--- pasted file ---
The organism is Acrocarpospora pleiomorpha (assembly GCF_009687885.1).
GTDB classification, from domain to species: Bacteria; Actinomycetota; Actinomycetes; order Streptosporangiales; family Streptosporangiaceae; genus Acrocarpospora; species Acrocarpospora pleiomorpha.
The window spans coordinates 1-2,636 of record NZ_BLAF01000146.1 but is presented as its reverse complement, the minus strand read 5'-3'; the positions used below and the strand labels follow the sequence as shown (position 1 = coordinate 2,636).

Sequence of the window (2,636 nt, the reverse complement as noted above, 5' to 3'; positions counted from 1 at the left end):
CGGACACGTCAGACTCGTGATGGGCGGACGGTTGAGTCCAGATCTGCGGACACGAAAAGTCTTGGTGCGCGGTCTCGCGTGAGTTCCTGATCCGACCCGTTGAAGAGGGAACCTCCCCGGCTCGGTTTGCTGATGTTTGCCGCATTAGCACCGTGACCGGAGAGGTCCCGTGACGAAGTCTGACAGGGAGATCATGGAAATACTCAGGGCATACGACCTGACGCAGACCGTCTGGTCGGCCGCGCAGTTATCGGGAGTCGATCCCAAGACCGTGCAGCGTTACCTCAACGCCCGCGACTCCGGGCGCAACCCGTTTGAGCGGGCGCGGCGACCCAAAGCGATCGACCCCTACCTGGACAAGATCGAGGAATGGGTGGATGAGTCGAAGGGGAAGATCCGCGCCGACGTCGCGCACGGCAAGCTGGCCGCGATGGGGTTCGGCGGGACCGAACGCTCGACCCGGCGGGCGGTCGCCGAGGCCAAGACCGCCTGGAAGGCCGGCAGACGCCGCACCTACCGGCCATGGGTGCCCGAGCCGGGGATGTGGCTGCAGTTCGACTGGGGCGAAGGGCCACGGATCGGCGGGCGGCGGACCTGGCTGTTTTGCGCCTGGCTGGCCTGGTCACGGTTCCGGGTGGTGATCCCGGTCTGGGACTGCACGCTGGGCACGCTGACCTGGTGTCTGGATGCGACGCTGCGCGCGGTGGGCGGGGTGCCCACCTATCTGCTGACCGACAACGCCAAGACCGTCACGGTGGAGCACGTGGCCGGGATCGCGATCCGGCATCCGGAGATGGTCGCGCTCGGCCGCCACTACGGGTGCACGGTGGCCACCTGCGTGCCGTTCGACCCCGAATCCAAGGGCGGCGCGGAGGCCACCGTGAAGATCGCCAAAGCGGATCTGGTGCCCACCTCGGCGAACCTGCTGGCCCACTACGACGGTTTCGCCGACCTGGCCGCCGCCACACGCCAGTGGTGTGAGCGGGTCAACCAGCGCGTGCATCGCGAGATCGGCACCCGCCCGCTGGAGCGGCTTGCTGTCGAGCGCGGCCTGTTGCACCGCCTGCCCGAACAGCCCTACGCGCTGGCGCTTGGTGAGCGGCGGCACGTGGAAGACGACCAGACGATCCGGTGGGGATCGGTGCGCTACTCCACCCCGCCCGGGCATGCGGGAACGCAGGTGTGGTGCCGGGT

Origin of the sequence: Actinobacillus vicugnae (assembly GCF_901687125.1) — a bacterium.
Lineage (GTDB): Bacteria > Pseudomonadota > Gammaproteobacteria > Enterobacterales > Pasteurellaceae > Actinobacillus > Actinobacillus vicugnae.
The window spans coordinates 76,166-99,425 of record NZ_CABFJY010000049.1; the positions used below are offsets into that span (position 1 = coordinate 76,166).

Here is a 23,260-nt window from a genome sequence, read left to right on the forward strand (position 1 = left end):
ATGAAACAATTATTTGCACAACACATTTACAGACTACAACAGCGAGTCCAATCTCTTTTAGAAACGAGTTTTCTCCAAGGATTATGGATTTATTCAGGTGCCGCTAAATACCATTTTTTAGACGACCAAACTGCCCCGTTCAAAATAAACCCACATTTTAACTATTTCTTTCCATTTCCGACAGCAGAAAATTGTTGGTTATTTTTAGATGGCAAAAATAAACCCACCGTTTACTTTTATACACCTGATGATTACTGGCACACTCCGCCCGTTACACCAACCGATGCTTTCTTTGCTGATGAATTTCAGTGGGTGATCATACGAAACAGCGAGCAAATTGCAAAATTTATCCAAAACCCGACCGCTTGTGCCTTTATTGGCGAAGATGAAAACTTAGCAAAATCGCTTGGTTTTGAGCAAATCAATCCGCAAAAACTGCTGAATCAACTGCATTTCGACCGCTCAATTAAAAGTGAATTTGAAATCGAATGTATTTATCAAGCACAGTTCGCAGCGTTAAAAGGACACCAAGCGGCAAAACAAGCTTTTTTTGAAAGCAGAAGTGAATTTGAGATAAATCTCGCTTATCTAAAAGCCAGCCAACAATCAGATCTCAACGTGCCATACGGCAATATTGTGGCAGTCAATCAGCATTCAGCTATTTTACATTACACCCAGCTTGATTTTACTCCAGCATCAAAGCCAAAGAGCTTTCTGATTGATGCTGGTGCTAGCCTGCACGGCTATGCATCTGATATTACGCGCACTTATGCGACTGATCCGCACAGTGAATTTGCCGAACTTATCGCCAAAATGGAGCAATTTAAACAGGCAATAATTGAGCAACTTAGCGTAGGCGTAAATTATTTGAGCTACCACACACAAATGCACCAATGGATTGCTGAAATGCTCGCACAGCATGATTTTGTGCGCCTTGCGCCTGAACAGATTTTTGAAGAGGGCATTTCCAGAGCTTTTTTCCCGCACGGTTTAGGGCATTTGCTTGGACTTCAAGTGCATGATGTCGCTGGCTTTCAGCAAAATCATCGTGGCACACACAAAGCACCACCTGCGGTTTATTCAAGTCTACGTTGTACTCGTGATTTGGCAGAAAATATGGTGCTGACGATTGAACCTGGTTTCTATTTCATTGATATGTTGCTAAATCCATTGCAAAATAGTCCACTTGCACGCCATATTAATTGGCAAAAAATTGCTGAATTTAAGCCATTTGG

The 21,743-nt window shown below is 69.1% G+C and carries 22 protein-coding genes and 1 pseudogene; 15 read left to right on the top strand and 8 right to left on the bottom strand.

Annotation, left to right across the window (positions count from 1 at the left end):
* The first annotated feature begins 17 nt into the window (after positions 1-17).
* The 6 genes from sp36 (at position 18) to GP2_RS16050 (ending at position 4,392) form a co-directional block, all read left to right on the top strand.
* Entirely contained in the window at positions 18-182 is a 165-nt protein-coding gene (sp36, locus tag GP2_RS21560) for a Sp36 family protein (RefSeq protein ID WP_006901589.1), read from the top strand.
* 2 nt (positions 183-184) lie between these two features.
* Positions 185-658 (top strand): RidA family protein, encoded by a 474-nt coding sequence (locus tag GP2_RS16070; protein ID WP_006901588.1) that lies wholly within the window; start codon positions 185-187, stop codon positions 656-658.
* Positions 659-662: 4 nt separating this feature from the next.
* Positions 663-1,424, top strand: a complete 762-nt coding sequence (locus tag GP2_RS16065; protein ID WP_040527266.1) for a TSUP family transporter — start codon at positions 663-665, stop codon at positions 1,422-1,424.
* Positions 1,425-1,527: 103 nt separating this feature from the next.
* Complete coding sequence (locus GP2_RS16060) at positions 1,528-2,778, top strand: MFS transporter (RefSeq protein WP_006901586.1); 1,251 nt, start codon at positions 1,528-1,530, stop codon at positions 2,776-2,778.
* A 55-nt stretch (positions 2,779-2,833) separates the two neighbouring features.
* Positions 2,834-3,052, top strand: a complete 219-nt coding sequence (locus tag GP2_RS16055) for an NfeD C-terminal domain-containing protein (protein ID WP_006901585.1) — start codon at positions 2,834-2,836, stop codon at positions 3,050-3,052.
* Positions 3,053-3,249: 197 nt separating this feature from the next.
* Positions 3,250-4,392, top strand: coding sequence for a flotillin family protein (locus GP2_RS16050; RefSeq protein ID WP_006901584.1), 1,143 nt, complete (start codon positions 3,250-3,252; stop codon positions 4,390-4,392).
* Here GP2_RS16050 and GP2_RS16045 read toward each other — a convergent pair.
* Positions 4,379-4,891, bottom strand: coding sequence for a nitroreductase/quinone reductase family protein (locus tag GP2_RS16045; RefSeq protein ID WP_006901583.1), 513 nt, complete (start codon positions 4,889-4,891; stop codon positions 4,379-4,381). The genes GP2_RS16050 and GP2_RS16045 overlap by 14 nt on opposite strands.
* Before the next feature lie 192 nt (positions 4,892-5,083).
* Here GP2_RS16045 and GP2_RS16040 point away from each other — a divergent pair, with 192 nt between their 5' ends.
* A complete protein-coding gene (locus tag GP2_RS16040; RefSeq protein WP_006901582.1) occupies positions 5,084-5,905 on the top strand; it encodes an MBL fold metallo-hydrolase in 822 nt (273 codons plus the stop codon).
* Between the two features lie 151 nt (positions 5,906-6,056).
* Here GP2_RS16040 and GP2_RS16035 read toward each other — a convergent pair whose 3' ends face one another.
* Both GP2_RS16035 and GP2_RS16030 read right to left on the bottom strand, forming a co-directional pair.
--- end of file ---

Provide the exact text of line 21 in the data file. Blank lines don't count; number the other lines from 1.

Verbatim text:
* Complete coding sequence (locus GP2_RS16060) at positions 1,528-2,778, top strand: MFS transporter (RefSeq protein WP_006901586.1); 1,251 nt, start codon at positions 1,528-1,530, stop codon at positions 2,776-2,778.